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December 13, 2018
Holland & Hart News Update

Extended Time to Provide ACA Statements

The IRS has extended the time for large employers and medical insurance carriers to provide ACA statements to employees and insureds. See link to IRS Notice 2018-94.

Employers (subject to the employer shared responsibility requirements) will now have until March 4, 2019 to provide the Form 1095-C for the 2018 coverage year to full-time employees. Similarly, for insured group coverage, medical insurance carriers will have until March 4, 2019 to provide the Form 1095-B to insureds.

A couple other interesting things to note in this guidance from the IRS:

  • The IRS does not believe additional time is required to file the Form 1095-C, 1094-C or Forms 1095-B or 1094-B with the IRS. Accordingly, the due date for filing with the IRS remains April 1, 2019 if filed electronically and February 28, 2019 if not filed electronically. Employers may still request an automatic extension by filing a Form 8809 by the due date of the applicable return.
  • The IRS stated that employers who fail to file these returns by the applicable due date are subject to penalties, but the IRS encouraged delinquent filers to file late if necessary and the IRS stated that an employer’s voluntary correction of delinquent returns will be taken into consideration in determining whether the employer may be entitled to reasonable cause relief for filing late.
  • The IRS previously announced transition relief for timely returns filed for 2015, 2016 and 2017 that contained inaccurate or incomplete information. The IRS extended this transition relief to returns filed in 2019 for 2018 coverage. This relief does not extend to non-filers of the 2018 return, but extends to 2018 returns that are timely filed in 2019 that contain incorrect or incomplete information.
  • Because the individual shared responsibility penalty (i.e., the individual mandate penalty) is reduced to zero beginning in 2019, the IRS noted that it is exploring changes to the Form 1095-B/1094-B (generally filed by insurance carriers) to reflect the reduction in the penalty.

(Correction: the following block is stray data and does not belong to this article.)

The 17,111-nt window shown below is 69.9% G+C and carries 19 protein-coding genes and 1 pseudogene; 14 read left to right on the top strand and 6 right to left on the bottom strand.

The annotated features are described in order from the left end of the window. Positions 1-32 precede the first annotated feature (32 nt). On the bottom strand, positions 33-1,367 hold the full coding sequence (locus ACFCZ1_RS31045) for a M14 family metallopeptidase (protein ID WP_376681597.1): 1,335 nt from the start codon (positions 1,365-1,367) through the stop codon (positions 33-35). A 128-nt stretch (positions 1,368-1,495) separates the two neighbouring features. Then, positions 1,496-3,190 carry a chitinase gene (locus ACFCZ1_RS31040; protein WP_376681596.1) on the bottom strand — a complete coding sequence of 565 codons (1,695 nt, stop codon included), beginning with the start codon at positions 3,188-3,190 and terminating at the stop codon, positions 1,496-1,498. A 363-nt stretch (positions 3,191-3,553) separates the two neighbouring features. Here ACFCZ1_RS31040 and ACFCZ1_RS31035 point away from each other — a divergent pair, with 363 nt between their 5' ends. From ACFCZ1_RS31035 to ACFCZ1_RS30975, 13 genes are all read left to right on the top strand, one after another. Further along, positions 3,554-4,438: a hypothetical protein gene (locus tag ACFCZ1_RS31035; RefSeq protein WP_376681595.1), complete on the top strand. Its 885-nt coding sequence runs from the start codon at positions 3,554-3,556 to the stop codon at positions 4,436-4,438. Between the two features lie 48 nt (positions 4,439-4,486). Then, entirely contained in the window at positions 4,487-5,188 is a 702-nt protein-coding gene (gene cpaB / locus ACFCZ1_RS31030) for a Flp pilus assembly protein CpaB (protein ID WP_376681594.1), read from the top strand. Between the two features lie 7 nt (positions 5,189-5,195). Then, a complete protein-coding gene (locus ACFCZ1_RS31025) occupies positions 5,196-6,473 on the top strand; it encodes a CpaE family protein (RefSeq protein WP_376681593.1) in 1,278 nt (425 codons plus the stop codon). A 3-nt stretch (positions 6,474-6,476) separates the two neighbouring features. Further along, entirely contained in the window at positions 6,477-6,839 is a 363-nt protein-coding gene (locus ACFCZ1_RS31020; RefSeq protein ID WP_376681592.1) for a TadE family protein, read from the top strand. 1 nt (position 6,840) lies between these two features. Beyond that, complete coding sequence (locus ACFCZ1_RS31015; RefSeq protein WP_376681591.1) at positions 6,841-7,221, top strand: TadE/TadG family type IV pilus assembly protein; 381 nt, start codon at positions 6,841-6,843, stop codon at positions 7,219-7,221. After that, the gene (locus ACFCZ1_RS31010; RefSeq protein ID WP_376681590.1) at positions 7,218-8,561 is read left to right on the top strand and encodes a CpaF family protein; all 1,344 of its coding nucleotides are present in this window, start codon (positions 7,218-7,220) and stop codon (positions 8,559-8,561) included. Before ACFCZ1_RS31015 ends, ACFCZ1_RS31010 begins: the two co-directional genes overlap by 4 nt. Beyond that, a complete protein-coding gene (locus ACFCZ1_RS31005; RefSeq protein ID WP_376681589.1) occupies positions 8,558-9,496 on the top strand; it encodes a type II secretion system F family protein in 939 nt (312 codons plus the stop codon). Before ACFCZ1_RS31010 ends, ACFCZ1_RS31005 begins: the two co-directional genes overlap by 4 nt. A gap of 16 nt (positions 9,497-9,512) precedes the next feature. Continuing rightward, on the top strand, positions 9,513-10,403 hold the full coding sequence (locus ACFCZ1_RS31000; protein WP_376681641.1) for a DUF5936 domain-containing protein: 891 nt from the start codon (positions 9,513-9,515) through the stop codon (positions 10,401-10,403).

Note that all employers subject to the employer shared responsibility requirements are required to provide a Form 1095-C to all current and former employees who were full-time employees during the applicable coverage year (and file that Form 1095-C with the IRS along with the form 1094-C). An employer with an insured group health plan is not excused from providing the Form 1095-C to full-time employees (or providing the Form 1095-C to the IRS) even if the group health insurance carrier separately provides a Form 1095-B to the same individual.

This publication is designed to provide general information on pertinent legal topics. The statements made are provided for educational purposes only. They do not constitute legal or financial advice nor do they necessarily reflect the views of Holland & Hart LLP or any of its attorneys other than the author(s). This publication is not intended to create an attorney-client relationship between you and Holland & Hart LLP. Substantive changes in the law subsequent to the date of this publication might affect the analysis or commentary. Similarly, the analysis may differ depending on the jurisdiction or circumstances. If you have specific questions as to the application of the law to your activities, you should seek the advice of your legal counsel.


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